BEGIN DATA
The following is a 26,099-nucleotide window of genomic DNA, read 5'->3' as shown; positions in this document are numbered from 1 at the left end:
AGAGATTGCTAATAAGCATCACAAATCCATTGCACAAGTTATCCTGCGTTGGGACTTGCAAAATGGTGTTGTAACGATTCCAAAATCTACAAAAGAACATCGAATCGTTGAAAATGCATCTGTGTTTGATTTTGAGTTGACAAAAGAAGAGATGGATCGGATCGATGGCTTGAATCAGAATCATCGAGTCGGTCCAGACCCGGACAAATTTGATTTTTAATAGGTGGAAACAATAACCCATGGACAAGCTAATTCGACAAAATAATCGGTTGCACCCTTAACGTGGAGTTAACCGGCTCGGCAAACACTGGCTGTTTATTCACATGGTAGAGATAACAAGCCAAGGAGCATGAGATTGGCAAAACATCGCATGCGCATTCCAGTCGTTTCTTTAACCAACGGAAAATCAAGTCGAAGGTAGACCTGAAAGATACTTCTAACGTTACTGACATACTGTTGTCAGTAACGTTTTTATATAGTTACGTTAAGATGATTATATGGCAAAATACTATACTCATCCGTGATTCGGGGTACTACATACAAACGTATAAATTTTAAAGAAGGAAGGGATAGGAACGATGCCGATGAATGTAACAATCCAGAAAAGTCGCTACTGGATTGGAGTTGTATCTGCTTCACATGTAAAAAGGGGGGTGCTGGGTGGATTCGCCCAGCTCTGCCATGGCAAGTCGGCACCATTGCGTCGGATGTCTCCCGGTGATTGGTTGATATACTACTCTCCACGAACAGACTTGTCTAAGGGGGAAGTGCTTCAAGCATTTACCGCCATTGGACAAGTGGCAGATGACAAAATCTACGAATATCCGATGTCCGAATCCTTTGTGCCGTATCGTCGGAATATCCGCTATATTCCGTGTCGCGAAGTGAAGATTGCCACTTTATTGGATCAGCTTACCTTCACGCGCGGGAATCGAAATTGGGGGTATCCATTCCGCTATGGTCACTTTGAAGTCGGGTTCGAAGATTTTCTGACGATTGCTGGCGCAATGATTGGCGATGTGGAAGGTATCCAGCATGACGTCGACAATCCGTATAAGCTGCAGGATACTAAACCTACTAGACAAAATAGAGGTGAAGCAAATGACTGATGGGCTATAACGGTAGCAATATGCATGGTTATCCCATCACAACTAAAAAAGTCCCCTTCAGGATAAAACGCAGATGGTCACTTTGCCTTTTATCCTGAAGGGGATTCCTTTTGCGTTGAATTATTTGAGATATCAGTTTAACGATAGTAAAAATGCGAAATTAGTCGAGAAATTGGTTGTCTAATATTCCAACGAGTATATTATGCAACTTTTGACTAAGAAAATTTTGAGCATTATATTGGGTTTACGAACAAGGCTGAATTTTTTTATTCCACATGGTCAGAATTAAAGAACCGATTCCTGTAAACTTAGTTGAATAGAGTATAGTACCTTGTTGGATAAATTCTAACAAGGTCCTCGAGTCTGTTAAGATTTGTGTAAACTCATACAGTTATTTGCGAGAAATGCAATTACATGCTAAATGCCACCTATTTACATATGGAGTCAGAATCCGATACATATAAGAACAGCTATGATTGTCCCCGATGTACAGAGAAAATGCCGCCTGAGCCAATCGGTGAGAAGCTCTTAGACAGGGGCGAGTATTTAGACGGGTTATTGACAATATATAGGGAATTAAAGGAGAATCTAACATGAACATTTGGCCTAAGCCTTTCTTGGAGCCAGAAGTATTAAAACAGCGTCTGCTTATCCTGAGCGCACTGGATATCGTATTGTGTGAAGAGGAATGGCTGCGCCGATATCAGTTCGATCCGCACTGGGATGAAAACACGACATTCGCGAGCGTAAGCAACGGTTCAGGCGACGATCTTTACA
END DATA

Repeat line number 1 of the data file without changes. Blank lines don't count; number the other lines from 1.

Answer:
The following is a 26,099-nucleotide window of genomic DNA, read 5'->3' as shown; positions in this document are numbered from 1 at the left end: